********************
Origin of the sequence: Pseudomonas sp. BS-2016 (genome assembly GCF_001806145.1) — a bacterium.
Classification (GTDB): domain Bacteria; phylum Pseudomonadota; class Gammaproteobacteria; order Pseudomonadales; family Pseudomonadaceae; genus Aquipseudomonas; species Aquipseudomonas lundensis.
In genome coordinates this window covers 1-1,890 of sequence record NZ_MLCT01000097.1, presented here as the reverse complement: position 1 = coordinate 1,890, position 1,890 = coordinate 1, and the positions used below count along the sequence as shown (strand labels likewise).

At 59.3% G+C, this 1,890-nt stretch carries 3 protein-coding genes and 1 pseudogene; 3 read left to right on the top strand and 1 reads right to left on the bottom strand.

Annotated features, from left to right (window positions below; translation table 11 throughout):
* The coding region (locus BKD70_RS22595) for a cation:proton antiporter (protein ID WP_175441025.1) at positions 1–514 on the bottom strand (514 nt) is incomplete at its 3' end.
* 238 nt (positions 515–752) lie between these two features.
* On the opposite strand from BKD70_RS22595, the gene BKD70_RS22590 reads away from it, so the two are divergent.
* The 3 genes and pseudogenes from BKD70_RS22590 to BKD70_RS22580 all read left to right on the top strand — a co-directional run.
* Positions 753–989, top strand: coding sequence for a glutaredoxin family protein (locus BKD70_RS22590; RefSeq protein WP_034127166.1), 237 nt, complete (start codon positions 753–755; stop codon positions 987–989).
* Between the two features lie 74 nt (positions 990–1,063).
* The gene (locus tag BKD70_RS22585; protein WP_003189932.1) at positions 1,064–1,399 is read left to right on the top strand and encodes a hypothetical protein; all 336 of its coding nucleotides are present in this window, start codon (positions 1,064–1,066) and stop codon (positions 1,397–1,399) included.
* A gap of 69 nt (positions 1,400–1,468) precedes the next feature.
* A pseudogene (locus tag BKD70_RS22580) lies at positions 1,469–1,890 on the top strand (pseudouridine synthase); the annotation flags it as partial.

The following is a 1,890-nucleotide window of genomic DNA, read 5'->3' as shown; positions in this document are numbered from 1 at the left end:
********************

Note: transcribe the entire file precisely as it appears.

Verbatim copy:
Origin of the sequence: Pseudomonas sp. BS-2016 (genome assembly GCF_001806145.1) — a bacterium.
Classification (GTDB): domain Bacteria; phylum Pseudomonadota; class Gammaproteobacteria; order Pseudomonadales; family Pseudomonadaceae; genus Aquipseudomonas; species Aquipseudomonas lundensis.
In genome coordinates this window covers 1-1,890 of sequence record NZ_MLCT01000097.1, presented here as the reverse complement: position 1 = coordinate 1,890, position 1,890 = coordinate 1, and the positions used below count along the sequence as shown (strand labels likewise).

At 59.3% G+C, this 1,890-nt stretch carries 3 protein-coding genes and 1 pseudogene; 3 read left to right on the top strand and 1 reads right to left on the bottom strand.

Annotated features, from left to right (window positions below; translation table 11 throughout):
* The coding region (locus BKD70_RS22595) for a cation:proton antiporter (protein ID WP_175441025.1) at positions 1–514 on the bottom strand (514 nt) is incomplete at its 3' end.
* 238 nt (positions 515–752) lie between these two features.
* On the opposite strand from BKD70_RS22595, the gene BKD70_RS22590 reads away from it, so the two are divergent.
* The 3 genes and pseudogenes from BKD70_RS22590 to BKD70_RS22580 all read left to right on the top strand — a co-directional run.
* Positions 753–989, top strand: coding sequence for a glutaredoxin family protein (locus BKD70_RS22590; RefSeq protein WP_034127166.1), 237 nt, complete (start codon positions 753–755; stop codon positions 987–989).
* Between the two features lie 74 nt (positions 990–1,063).
* The gene (locus tag BKD70_RS22585; protein WP_003189932.1) at positions 1,064–1,399 is read left to right on the top strand and encodes a hypothetical protein; all 336 of its coding nucleotides are present in this window, start codon (positions 1,064–1,066) and stop codon (positions 1,397–1,399) included.
* A gap of 69 nt (positions 1,400–1,468) precedes the next feature.
* A pseudogene (locus tag BKD70_RS22580) lies at positions 1,469–1,890 on the top strand (pseudouridine synthase); the annotation flags it as partial.

The following is a 1,890-nucleotide window of genomic DNA, read 5'->3' as shown; positions in this document are numbered from 1 at the left end: